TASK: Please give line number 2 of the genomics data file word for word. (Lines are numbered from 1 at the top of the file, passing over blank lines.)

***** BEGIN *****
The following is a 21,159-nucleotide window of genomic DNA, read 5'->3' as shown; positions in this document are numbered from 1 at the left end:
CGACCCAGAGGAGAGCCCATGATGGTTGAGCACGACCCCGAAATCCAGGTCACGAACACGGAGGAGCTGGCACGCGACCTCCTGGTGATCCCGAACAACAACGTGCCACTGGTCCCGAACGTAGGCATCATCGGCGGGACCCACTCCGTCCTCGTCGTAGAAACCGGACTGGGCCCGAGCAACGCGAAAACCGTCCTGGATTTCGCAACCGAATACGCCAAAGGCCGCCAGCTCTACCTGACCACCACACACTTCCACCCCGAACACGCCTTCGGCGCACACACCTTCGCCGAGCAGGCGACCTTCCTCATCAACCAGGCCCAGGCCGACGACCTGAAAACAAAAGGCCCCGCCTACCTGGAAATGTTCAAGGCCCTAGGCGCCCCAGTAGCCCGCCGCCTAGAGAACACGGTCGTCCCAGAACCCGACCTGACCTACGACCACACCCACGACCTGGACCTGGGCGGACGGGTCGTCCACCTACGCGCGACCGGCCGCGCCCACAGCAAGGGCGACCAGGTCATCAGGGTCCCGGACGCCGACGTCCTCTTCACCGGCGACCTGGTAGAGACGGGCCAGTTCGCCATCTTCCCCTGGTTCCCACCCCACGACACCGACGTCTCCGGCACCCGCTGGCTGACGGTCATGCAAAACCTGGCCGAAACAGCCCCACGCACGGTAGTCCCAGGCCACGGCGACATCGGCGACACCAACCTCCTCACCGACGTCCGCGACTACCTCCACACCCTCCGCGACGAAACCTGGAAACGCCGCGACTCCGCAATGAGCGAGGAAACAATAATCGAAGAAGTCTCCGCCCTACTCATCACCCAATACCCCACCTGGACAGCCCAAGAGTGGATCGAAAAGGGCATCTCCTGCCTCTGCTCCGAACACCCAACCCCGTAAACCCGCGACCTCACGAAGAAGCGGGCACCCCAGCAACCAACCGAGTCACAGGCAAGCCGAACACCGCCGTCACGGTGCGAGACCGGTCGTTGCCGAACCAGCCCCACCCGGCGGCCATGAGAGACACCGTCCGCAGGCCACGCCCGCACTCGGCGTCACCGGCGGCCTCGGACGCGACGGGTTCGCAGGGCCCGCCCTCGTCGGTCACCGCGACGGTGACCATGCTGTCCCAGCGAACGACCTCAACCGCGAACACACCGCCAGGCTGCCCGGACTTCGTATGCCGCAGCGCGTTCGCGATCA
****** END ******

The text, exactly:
CGACCCAGAGGAGAGCCCATGATGGTTGAGCACGACCCCGAAATCCAGGTCACGAACACGGAGGAGCTGGCACGCGACCTCCTGGTGATCCCGAACAACAACGTGCCACTGGTCCCGAACGTAGGCATCATCGGCGGGACCCACTCCGTCCTCGTCGTAGAAACCGGACTGGGCCCGAGCAACGCGAAAACCGTCCTGGATTTCGCAACCGAATACGCCAAAGGCCGCCAGCTCTACCTGACCACCACACACTTCCACCCCGAACACGCCTTCGGCGCACACACCTTCGCCGAGCAGGCGACCTTCCTCATCAACCAGGCCCAGGCCGACGACCTGAAAACAAAAGGCCCCGCCTACCTGGAAATGTTCAAGGCCCTAGGCGCCCCAGTAGCCCGCCGCCTAGAGAACACGGTCGTCCCAGAACCCGACCTGACCTACGACCACACCCACGACCTGGACCTGGGCGGACGGGTCGTCCACCTACGCGCGACCGGCCGCGCCCACAGCAAGGGCGACCAGGTCATCAGGGTCCCGGACGCCGACGTCCTCTTCACCGGCGACCTGGTAGAGACGGGCCAGTTCGCCATCTTCCCCTGGTTCCCACCCCACGACACCGACGTCTCCGGCACCCGCTGGCTGACGGTCATGCAAAACCTGGCCGAAACAGCCCCACGCACGGTAGTCCCAGGCCACGGCGACATCGGCGACACCAACCTCCTCACCGACGTCCGCGACTACCTCCACACCCTCCGCGACGAAACCTGGAAACGCCGCGACTCCGCAATGAGCGAGGAAACAATAATCGAAGAAGTCTCCGCCCTACTCATCACCCAATACCCCACCTGGACAGCCCAAGAGTGGATCGAAAAGGGCATCTCCTGCCTCTGCTCCGAACACCCAACCCCGTAAACCCGCGACCTCACGAAGAAGCGGGCACCCCAGCAACCAACCGAGTCACAGGCAAGCCGAACACCGCCGTCACGGTGCGAGACCGGTCGTTGCCGAACCAGCCCCACCCGGCGGCCATGAGAGACACCGTCCGCAGGCCACGCCCGCACTCGGCGTCACCGGCGGCCTCGGACGCGACGGGTTCGCAGGGCCCGCCCTCGTCGGTCACCGCGACGGTGACCATGCTGTCCCAGCGAACGACCTCAACCGCGAACACACCGCCAGGCTGCCCGGACTTCGTATGCCGCAGCGCGTTCGCGATCA